House Democrats Call for FBI Criminal Probe of USPS, Claiming Leaders Have Retarded the Passage of Mail

Two House Democrats have called on the FBI to launch an investigation to establish whether the leadership of the United States Postal Service (USPS) committed any crimes in connection with reports of mail delays.

Rep. Ted Lieu (D-Calif.) and Rep. Hakeem Jeffries (D-N.Y.) said in a statement on Aug. 17 that they have asked federal investigators to probe whether Postmaster General Louis DeJoy, or members of the USPS Board of Governors, have committed any crimes.

“Multiple media investigations show that Postmaster DeJoy and the Board of Governors have retarded the passage of mail,” the two wrote in a letter addressed to FBI Director Christopher Wray (pdf). “If their intent in doing so was to affect mail-in balloting or was motivated by personal financial reasons, then they likely committed crimes.”

The two Democrats—both members of the House Judiciary Subcommittee on Crime, Terrorism, and Homeland Security—said in their letter that there is “overwhelming evidence” that USPS authorities have hindered the passage of mail. They cited reports about the dismantling of 19 mail sorting machines and a recent announcement by USPS that the agency warned 46 states that their election laws allow such tight deadlines for voters to request blank ballots that it amounts to a “mismatch” with the Postal Services delivery standards and so carries the risk of completed ballots arriving too late to be counted.

The lawmakers also claimed to have evidence that DeJoy has a financial stake in entities that are competitors of the Postal Service and implied that the organizational and operational changes made by the postmaster may have impaired the performance of the USPS and so driven up the value of its competitors.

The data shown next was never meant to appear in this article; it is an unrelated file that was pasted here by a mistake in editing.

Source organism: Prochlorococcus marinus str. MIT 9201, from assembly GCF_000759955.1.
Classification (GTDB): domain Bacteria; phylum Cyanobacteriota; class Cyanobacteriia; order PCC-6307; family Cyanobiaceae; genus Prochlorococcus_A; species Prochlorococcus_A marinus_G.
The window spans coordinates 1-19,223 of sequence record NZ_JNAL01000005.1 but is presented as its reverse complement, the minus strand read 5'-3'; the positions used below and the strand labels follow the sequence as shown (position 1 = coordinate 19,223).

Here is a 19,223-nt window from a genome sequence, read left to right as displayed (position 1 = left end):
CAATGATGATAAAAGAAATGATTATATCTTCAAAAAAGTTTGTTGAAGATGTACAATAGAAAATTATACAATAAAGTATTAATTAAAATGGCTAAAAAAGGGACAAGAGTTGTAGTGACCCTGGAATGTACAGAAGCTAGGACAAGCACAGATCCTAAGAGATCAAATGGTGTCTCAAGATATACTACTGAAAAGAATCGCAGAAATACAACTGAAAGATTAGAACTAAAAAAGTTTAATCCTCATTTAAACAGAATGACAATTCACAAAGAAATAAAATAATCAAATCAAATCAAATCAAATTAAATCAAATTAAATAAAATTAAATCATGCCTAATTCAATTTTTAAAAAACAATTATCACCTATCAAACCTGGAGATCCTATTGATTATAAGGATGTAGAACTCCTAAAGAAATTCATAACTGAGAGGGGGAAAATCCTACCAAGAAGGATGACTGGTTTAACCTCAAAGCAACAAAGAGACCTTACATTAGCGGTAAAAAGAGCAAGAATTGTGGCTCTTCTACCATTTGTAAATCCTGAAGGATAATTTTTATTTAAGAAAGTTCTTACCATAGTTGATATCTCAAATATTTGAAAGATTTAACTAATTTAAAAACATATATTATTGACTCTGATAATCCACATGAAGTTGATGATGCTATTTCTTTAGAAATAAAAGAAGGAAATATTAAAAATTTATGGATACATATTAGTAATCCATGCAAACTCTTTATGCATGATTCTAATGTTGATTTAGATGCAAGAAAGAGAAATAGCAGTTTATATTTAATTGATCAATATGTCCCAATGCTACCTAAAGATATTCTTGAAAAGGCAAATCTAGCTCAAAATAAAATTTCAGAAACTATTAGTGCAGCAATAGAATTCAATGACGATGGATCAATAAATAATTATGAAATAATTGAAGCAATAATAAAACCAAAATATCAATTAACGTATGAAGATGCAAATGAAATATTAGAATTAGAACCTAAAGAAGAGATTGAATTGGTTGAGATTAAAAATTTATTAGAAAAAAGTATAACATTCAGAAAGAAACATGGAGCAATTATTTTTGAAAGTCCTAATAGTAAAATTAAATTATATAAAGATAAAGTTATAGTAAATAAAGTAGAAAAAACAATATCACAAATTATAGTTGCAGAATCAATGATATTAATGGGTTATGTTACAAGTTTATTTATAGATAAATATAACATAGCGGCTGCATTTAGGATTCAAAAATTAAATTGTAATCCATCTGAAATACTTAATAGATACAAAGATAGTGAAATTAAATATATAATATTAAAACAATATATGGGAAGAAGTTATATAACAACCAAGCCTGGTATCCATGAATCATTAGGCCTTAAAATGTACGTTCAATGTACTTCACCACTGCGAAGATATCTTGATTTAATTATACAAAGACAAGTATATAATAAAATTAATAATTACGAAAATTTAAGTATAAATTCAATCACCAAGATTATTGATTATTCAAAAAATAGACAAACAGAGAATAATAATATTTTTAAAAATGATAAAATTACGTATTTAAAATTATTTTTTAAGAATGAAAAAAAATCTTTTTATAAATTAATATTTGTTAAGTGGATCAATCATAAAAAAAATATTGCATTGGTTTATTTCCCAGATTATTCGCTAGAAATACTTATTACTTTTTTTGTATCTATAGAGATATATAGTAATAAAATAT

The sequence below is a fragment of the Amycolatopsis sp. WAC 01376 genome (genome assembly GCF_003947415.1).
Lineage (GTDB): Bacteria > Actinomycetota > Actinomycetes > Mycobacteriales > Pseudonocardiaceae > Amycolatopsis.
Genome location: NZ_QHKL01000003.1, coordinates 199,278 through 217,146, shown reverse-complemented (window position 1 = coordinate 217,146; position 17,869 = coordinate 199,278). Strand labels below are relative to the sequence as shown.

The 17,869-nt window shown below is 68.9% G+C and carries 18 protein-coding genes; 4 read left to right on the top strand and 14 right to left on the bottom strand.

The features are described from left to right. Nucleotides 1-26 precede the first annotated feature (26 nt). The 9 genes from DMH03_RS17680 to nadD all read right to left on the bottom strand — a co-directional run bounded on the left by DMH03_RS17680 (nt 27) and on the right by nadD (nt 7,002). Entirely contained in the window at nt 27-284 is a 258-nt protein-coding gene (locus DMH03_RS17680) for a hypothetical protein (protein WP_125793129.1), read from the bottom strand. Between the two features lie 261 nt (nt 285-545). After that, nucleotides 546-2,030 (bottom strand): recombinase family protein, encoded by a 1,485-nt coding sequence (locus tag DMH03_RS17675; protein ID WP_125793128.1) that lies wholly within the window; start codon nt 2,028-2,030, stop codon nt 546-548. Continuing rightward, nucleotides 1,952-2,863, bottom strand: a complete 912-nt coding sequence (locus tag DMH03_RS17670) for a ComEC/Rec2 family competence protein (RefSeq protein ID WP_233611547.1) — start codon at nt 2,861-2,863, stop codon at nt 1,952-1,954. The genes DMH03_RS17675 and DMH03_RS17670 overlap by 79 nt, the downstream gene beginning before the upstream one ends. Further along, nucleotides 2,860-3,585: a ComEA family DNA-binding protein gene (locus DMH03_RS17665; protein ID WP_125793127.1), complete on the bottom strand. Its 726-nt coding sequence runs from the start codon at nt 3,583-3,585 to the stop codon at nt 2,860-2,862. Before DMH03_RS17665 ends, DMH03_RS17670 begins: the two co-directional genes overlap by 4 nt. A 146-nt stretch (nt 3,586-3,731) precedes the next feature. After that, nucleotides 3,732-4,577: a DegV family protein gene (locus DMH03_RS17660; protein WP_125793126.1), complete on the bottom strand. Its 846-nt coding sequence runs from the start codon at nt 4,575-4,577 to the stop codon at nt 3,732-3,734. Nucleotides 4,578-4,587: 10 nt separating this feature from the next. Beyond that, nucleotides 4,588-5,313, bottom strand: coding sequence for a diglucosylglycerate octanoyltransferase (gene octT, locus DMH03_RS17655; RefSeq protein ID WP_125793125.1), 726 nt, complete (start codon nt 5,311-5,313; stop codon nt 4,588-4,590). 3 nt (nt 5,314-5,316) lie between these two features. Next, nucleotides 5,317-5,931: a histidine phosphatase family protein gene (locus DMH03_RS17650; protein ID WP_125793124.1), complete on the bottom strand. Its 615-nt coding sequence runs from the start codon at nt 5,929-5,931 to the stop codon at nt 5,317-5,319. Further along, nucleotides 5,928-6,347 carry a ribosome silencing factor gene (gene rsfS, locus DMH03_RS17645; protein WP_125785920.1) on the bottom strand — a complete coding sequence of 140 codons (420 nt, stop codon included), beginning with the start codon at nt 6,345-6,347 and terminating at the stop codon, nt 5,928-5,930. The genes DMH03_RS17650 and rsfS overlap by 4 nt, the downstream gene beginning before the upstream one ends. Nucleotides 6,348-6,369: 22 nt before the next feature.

“If Postmaster General DeJoy instituted these sweeping changes at the Post Office that obstructs or retards the passage of the mail for his own personal financial benefit, then that would be a violation of 18 U.S.C. Section 1701,” they wrote, noting also that breaking this law carries a punishment of a fine or six months in jail.

The USPS didnt immediately respond to a request for comment.

Epoch Times Photo
U.S. Postal Service mail carrier Lizette Portugal finishes loading her truck amid the COVID-19 pandemic in El Paso, Texas, on April 30, 2020. (Paul Ratje/AFP via Getty Images)

In July, DeJoy imposed cost-cutting measures meant to address the Postal Services longtime financial problems, including cutting overtime. Lawmakers from both parties criticized the changes, with 84 House members, including four Republicans, arguing in a recent letter that it is “vital that the Postal Service does not reduce mail delivery hours, which could harm rural communities, seniors, small businesses and millions of Americans who rely on the mail for critical letters and packages.”

DeJoy insisted in Aug. 7 remarks that, despite recent cuts to operating expenses to help the agency shore up its finances amid what he said was a “dire” financial position, the Postal Service is “not slowing down Election Mail or any other mail.” He added that the USPS remains “fully committed to fulfilling [its] role in the electoral process,” and that the agency “will do everything [it] can to deliver Election Mail in a timely manner consistent with our operational standards.”

“We continue to employ a robust and proven process to ensure proper handling of all Election Mail,” he said.

Meanwhile, President Donald Trump said that managerial changes at the USPS that have been blamed for mail delays across the country are, in fact, aimed at fixing what he called a long-term “disaster” in its finances.

“This isnt a Trump thing. This has bRead More From Source